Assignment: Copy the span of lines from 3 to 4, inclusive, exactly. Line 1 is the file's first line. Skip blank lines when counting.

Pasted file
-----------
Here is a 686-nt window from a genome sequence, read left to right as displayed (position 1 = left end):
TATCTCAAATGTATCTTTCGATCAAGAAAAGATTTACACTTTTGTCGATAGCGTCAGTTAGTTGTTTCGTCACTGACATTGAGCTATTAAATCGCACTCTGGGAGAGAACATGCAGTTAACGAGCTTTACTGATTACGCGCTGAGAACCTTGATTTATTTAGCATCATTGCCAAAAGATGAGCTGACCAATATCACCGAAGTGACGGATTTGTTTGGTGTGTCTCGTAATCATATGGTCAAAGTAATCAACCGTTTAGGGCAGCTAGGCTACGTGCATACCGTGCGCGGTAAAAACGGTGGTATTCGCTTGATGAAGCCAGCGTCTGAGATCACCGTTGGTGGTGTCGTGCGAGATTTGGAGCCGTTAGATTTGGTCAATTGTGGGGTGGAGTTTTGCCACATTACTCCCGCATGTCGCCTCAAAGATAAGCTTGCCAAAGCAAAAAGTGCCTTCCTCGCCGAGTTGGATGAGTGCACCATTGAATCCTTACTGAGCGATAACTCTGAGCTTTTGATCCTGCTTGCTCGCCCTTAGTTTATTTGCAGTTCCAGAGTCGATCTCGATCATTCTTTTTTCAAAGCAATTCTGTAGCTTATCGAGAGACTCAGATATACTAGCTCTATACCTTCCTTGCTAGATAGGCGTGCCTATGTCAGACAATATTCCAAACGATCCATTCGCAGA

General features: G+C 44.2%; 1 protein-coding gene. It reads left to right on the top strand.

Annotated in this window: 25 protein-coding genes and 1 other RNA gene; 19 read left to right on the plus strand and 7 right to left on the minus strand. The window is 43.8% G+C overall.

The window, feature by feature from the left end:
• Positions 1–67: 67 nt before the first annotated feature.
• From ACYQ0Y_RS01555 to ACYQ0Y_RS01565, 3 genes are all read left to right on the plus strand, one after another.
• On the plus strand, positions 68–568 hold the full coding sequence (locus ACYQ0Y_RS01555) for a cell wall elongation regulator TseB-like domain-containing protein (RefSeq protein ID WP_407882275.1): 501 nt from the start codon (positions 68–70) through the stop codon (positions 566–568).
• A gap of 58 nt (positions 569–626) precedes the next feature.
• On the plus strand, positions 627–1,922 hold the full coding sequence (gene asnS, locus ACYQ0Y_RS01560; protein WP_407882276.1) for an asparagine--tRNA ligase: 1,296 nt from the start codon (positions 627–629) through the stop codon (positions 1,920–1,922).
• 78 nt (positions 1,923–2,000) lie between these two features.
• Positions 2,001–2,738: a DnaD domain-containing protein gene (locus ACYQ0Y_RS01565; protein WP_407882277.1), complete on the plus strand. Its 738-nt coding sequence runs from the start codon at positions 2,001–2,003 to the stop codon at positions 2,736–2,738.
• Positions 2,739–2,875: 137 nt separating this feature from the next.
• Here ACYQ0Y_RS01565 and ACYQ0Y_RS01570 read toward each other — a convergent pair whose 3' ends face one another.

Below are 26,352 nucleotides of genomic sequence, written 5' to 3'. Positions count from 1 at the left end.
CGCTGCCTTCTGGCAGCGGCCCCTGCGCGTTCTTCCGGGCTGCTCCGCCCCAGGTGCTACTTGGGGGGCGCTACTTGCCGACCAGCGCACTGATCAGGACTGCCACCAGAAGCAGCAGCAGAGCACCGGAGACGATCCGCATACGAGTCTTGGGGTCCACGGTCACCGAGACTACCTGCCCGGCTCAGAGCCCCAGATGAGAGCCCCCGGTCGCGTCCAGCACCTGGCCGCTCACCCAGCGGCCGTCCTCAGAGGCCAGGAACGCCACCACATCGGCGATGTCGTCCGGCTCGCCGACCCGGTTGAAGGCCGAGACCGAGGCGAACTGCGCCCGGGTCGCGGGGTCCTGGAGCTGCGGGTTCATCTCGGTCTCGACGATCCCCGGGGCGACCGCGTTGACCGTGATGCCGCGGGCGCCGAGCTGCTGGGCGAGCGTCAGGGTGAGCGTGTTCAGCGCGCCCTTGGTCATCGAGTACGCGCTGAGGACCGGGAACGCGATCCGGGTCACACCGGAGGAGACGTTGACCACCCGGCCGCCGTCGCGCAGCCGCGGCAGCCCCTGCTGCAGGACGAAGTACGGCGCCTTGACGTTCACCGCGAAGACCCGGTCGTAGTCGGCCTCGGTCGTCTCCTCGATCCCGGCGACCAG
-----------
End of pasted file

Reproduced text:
General features: G+C 44.2%; 1 protein-coding gene. It reads left to right on the top strand.

Annotated in this window: 25 protein-coding genes and 1 other RNA gene; 19 read left to right on the plus strand and 7 right to left on the minus strand. The window is 43.8% G+C overall.